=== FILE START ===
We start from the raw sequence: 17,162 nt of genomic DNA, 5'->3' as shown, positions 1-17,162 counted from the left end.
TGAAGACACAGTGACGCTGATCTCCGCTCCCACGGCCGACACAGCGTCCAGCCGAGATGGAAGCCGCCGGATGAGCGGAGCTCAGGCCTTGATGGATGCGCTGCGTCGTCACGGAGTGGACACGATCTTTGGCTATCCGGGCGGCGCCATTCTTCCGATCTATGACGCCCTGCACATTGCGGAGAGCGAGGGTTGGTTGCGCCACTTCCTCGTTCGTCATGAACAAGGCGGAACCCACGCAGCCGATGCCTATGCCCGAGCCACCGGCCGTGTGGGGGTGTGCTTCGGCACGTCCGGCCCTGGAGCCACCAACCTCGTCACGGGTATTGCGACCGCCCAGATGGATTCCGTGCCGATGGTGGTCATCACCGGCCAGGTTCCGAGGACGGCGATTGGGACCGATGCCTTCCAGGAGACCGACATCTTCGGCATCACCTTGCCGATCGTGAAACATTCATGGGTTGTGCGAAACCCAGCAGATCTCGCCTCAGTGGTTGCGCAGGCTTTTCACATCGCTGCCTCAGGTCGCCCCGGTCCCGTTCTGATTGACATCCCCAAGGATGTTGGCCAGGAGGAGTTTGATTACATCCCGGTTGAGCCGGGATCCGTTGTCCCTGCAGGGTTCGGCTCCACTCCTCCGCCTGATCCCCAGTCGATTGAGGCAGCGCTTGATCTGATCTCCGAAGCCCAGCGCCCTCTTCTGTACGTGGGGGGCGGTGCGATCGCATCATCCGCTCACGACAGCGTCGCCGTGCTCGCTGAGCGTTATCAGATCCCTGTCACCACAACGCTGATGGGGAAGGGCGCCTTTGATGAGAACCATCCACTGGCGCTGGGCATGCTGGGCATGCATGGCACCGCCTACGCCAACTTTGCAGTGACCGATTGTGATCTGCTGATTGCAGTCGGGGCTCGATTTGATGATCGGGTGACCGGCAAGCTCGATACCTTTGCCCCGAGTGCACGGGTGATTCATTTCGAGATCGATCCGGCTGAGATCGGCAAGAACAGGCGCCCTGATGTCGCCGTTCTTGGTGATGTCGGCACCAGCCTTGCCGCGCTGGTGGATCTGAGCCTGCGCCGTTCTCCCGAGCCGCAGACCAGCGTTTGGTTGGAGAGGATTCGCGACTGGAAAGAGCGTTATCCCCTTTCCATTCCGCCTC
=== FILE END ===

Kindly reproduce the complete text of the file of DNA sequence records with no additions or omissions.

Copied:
We start from the raw sequence: 17,162 nt of genomic DNA, 5'->3' as shown, positions 1-17,162 counted from the left end.
TGAAGACACAGTGACGCTGATCTCCGCTCCCACGGCCGACACAGCGTCCAGCCGAGATGGAAGCCGCCGGATGAGCGGAGCTCAGGCCTTGATGGATGCGCTGCGTCGTCACGGAGTGGACACGATCTTTGGCTATCCGGGCGGCGCCATTCTTCCGATCTATGACGCCCTGCACATTGCGGAGAGCGAGGGTTGGTTGCGCCACTTCCTCGTTCGTCATGAACAAGGCGGAACCCACGCAGCCGATGCCTATGCCCGAGCCACCGGCCGTGTGGGGGTGTGCTTCGGCACGTCCGGCCCTGGAGCCACCAACCTCGTCACGGGTATTGCGACCGCCCAGATGGATTCCGTGCCGATGGTGGTCATCACCGGCCAGGTTCCGAGGACGGCGATTGGGACCGATGCCTTCCAGGAGACCGACATCTTCGGCATCACCTTGCCGATCGTGAAACATTCATGGGTTGTGCGAAACCCAGCAGATCTCGCCTCAGTGGTTGCGCAGGCTTTTCACATCGCTGCCTCAGGTCGCCCCGGTCCCGTTCTGATTGACATCCCCAAGGATGTTGGCCAGGAGGAGTTTGATTACATCCCGGTTGAGCCGGGATCCGTTGTCCCTGCAGGGTTCGGCTCCACTCCTCCGCCTGATCCCCAGTCGATTGAGGCAGCGCTTGATCTGATCTCCGAAGCCCAGCGCCCTCTTCTGTACGTGGGGGGCGGTGCGATCGCATCATCCGCTCACGACAGCGTCGCCGTGCTCGCTGAGCGTTATCAGATCCCTGTCACCACAACGCTGATGGGGAAGGGCGCCTTTGATGAGAACCATCCACTGGCGCTGGGCATGCTGGGCATGCATGGCACCGCCTACGCCAACTTTGCAGTGACCGATTGTGATCTGCTGATTGCAGTCGGGGCTCGATTTGATGATCGGGTGACCGGCAAGCTCGATACCTTTGCCCCGAGTGCACGGGTGATTCATTTCGAGATCGATCCGGCTGAGATCGGCAAGAACAGGCGCCCTGATGTCGCCGTTCTTGGTGATGTCGGCACCAGCCTTGCCGCGCTGGTGGATCTGAGCCTGCGCCGTTCTCCCGAGCCGCAGACCAGCGTTTGGTTGGAGAGGATTCGCGACTGGAAAGAGCGTTATCCCCTTTCCATTCCGCCTC